Who would have thought, however, that the previous edition would have brought such bad luck (or would have been so prophetic, depending on your point of view). May we live in interesting timesCurator Ralph Rogoff, director of the Hayward Gallery in London, wished us to choose a title that today seems a bleak omen. Long attributed to an ancient Chinese curse, the phrase “I wish you have a good time” is interpreted as an ironic wish that requires periods of uncertainty, crisis, and turmoil. The title reflects a biennale dominated by a dark atmosphere and the end of the world (I wrote about it here, with the naive title of our article “The Art of Our Horror Present: In 2019!”). Then came Covid, which for the third time since the First and Second World Wars brought the Venice Biennale to a halt. Then came the war in Ukraine, of which we feel, inevitably and for arguable reasons, that we are more involved than other conflicts in other parts of the world. During the opening, an armed guard stood in front of the stately Russian pavilion, closed and empty. In front of the Ukrainian pavilion – which is not even a pavilion, but a wall – it was inevitable to show respectful silence, as in a church, and treat Pavlo Makov’s The Fountain of Exhaustion (1995) as if crucified in front of it were to invoke some desperate prayer.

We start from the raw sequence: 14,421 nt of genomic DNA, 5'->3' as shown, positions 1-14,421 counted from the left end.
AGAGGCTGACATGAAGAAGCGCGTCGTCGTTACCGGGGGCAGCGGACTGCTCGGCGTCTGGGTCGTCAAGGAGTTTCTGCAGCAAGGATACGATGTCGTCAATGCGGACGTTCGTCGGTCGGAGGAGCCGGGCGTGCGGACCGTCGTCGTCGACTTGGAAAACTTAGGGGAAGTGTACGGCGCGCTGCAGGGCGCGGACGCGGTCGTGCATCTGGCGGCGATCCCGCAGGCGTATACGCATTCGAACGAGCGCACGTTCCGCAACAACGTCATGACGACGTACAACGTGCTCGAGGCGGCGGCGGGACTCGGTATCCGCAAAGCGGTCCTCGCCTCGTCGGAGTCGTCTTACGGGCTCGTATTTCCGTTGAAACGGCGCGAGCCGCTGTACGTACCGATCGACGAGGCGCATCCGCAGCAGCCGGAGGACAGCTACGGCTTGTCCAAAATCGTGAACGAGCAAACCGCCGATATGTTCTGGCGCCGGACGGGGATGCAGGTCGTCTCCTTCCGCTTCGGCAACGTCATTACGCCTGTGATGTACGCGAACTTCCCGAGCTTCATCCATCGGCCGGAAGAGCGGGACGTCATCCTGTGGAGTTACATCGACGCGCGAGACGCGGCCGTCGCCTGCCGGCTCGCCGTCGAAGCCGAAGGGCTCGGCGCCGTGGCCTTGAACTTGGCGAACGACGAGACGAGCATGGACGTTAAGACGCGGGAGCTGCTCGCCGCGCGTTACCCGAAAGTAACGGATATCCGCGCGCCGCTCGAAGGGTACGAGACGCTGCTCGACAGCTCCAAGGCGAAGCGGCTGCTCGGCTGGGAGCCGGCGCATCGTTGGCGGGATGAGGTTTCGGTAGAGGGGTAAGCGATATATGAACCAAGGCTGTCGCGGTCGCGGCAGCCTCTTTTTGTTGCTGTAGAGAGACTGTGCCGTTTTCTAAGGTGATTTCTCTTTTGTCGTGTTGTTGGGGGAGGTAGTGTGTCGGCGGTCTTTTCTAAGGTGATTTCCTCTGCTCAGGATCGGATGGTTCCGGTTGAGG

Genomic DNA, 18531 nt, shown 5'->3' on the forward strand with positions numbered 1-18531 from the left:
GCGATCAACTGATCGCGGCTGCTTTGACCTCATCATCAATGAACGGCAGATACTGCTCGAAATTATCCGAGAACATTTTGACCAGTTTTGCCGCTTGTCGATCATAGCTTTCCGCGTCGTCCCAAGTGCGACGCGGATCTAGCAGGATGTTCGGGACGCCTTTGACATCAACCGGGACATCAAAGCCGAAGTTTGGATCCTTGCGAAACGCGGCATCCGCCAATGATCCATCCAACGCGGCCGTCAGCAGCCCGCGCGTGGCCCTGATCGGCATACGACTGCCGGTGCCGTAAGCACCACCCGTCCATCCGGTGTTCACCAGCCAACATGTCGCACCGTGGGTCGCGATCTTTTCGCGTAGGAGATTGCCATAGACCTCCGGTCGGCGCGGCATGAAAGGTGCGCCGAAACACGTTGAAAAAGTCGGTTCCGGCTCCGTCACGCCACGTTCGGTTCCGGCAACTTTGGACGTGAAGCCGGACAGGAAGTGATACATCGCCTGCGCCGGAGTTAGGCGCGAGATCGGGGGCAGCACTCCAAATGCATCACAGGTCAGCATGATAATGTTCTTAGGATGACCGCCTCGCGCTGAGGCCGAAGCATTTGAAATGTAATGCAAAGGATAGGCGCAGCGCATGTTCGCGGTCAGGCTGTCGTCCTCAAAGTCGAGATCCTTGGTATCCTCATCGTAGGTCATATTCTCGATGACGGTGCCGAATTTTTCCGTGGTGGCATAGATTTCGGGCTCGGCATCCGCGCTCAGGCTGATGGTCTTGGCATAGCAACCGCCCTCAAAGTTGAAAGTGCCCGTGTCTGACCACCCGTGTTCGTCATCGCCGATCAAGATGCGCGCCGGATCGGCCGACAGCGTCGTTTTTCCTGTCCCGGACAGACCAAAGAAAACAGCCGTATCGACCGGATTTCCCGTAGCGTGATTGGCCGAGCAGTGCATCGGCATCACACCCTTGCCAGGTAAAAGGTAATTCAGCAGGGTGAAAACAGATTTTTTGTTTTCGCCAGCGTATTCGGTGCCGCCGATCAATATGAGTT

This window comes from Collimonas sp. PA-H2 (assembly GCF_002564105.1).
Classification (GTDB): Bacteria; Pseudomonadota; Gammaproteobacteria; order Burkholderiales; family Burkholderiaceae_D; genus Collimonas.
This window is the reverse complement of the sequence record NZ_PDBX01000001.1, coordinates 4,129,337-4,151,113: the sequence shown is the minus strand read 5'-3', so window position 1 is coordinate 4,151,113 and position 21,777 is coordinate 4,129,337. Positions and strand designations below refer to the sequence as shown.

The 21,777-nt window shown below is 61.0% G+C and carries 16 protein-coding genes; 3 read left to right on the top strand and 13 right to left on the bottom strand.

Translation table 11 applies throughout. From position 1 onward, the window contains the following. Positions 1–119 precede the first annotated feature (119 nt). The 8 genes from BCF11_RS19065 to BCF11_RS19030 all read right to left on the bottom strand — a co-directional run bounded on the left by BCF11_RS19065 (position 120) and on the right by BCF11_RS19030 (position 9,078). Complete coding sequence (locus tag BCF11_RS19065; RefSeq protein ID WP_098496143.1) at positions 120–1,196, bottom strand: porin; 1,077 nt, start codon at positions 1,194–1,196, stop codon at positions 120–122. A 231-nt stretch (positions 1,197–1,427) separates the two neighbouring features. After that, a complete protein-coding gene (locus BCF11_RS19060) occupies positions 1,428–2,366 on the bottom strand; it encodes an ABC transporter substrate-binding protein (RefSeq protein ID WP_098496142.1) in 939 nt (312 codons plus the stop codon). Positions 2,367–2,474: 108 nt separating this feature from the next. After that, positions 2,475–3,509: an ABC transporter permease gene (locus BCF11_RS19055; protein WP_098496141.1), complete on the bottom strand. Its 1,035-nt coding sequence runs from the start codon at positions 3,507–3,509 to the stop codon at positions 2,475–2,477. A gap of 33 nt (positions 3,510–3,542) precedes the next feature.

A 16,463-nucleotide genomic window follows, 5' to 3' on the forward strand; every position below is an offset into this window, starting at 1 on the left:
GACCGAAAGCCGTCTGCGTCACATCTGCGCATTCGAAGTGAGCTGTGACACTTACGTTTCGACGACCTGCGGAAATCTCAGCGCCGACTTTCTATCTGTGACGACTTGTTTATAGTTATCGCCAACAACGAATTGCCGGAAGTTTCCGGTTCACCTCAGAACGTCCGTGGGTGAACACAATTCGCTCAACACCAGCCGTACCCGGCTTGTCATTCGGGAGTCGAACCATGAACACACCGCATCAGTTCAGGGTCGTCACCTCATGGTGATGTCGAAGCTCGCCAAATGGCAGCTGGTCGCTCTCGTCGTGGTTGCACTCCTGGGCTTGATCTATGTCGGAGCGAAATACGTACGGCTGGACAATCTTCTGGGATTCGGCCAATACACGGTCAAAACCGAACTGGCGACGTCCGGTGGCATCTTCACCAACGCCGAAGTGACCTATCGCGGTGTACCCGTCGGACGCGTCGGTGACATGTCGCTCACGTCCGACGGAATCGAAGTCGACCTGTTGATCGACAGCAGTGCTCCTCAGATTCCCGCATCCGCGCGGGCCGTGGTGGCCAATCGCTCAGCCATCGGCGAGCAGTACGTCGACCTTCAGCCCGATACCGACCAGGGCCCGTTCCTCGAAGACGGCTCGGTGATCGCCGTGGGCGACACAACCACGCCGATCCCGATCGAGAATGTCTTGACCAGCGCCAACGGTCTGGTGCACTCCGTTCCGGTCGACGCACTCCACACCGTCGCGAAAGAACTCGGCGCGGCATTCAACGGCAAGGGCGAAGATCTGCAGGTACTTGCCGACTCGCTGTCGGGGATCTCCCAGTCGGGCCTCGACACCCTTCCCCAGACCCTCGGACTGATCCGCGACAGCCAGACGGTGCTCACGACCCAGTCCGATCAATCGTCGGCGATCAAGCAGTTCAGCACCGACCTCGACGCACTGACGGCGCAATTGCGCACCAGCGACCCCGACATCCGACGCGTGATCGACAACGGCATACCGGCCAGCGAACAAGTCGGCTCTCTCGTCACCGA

dream milk It opens to the public on April 23 at a time when our confidence in the glorious transformation of man is zero or less. We are the victims of the dementia of a “white and European man” who does whatever he wants and no one can stop him. But here we are in Venice to visit the exhibition, which is open until November 27. We try to fend off despair and absorb some of the power and persistence of Simone Leigh’s majestic sculptures of the United States Pavilion for Black Women.) The arrangement of the works (again in Arsenale, where it is easier to create a linear path, which the central pavilion of the gardens prevents due to its irregular structure) follows the development of this perfect transformation: the powerful black and white artist Ion Belkis is the precursor to a series of colorful artworks, tapestries, sculptures, and drawings Masks, often based on original knowledge, attempt to re-establish our relationship with nature, others and our bodies, in a new communion with non-humans. The animal and the earth. Through a gradual transformation that also includes the course of the exhibition, we arrive at works in which the amalgamation of the inorganic and the organic, the animate and the inanimate continues, including a new element, the technological element, as in the artificial viscera somewhat disgusting and somewhat exciting of the creativity of Korean artist Mire Lee, sculptures that look like they came out of a science fiction movie by French artist Marguerite Humeau or video game-like videos by Chinese artist Luyang. Much simplified, we can summarize the following: a journey into the potential transformation of the object, from the natural (with all its magic, myths and fundamental relationship with nature and animals) to the artificial, punctuated by what Al Yamani calls “historical ‘capsules'”: some lovely little exhibits in the gallery that enrich the Biennale with an episodic approach. Through a selection of historical works that deepen our contemporary experiences in the adjacent spaces.The titles say it all: they start from cradle of the witch to cyborg seductionPassing through body orbit. In general, a triumph for female artists: past and present, dead and alive, young and very old, unknown or famous as Niki de Saint Phalle, Paula Rego or Miriam Cahn. I once heard a male “fellow” exclaim: “I’ve never seen so many embroideries, so many breasts and so many vaginas!”.